By Ullekh NP in Open The Magazine:
Kumud Singh has had an unusual childhood. Born into the royal family of Darbhanga, also known as the Khandavala dynasty, in the early 1980s, her early childhood memories are of growing up on an estate of 51 bighas in Bargoria, now in West Bengal, along with three elephants and some 100 people, including members of the family, extended family, numerous house helps, hangers-on and bodyguards. Over the next decade or so, she saw her home shrink rapidly and all the elephants and most dependants disappear. “Many of the orderlies and bodyguards got richer than us,” she recalls. A descendant of a family that once commanded the destinies of people spread across more than 6,000 sq km, including parts of Bihar and West Bengal, a family which owned the Rambagh Palace, the Lakshmeshwar Vilas Palace, the Nargona Palace, the Bela Palace, as well as properties in almost every prominent city in British India, by the time Kumud was a young adult, there was no television, refrigerator or computer at home. “I learnt the uses of all these only after I got married in 2002. I had never watched television programmes before,” says the bespectacled lady, seated attentively in the verandah of her husband’s modest home in the quiet Sri Krishna Puri locality of Patna.
Her father Nandeshwar Singh, now 59, lives with her mother and a few relatives on what now remains of the estate in Bargoria. “There are not more than five people who live in that home where I grew up and the family doesn’t even own a bicycle now,” Kumud Singh says ruefully, with a tinge of wounded pride. Singh never went to school because even in the 80s the family had a sheltered existence and it wasn’t considered wise for girls of the dynasty to sit alongside other children, that too in a school founded by her ancestors. Instead, she was given private tuition at home and was educated to the level of the 10th standard exams. “I am currently pursuing my 11th through the Indira Gandhi National Open University (IGNOU) programme,” she says, as her two children, Tesu Trishna (like her, Kumud’s daughter is also named after a flower) and Bhusit, run past playfully.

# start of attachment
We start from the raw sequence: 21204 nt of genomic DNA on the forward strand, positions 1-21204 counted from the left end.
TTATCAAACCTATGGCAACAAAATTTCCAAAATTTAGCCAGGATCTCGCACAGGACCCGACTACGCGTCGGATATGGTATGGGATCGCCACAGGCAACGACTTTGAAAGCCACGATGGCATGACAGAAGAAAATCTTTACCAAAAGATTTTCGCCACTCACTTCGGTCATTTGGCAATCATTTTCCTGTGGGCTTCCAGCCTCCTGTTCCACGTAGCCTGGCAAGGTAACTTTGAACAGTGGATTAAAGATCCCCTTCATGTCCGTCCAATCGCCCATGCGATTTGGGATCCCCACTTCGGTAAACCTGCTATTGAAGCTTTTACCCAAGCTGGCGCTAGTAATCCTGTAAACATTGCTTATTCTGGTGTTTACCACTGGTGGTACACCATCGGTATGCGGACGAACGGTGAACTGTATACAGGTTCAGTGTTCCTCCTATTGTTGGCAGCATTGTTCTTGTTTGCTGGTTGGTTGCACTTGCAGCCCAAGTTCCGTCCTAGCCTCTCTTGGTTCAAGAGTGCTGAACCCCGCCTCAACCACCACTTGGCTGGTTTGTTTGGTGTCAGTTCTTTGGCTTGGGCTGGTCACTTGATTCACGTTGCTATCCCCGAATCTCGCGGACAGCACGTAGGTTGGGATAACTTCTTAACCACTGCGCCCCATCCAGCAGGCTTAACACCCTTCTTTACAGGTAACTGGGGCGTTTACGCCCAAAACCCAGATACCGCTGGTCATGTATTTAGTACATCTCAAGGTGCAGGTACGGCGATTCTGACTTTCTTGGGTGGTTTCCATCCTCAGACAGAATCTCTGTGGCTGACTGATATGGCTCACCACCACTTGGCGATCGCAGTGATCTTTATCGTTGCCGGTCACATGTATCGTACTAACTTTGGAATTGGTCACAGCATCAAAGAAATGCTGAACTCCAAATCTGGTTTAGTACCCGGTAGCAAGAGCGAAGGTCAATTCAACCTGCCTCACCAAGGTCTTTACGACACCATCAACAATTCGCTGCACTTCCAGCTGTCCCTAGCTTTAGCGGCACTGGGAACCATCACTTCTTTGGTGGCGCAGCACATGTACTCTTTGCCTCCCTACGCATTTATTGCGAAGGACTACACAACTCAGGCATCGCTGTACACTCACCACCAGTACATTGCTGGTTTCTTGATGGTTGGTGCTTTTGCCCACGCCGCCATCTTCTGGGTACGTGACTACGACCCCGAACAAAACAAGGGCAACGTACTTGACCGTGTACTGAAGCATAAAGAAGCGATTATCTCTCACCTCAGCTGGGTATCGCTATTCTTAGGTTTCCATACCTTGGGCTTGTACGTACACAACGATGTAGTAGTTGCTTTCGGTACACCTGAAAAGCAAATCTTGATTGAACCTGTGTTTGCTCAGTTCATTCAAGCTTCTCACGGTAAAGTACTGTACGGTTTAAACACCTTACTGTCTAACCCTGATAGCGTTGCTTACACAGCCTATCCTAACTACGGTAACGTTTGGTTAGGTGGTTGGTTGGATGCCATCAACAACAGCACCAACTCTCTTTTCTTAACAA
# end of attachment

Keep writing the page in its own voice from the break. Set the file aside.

Kumud Singh is not exactly a good conversationalist, but is aggressive and direct in her interactions on Facebook where she has begun to play a pivotal role in a discourse meant to resurrect what she terms as “the good deeds” of her family that many, including local historians, claim are not acknowledged and recorded. In the process, she has also reinvented herself from a homemaker to the editor of what is arguably the first weekly news portal in the Maithili language, Esamaad.com.
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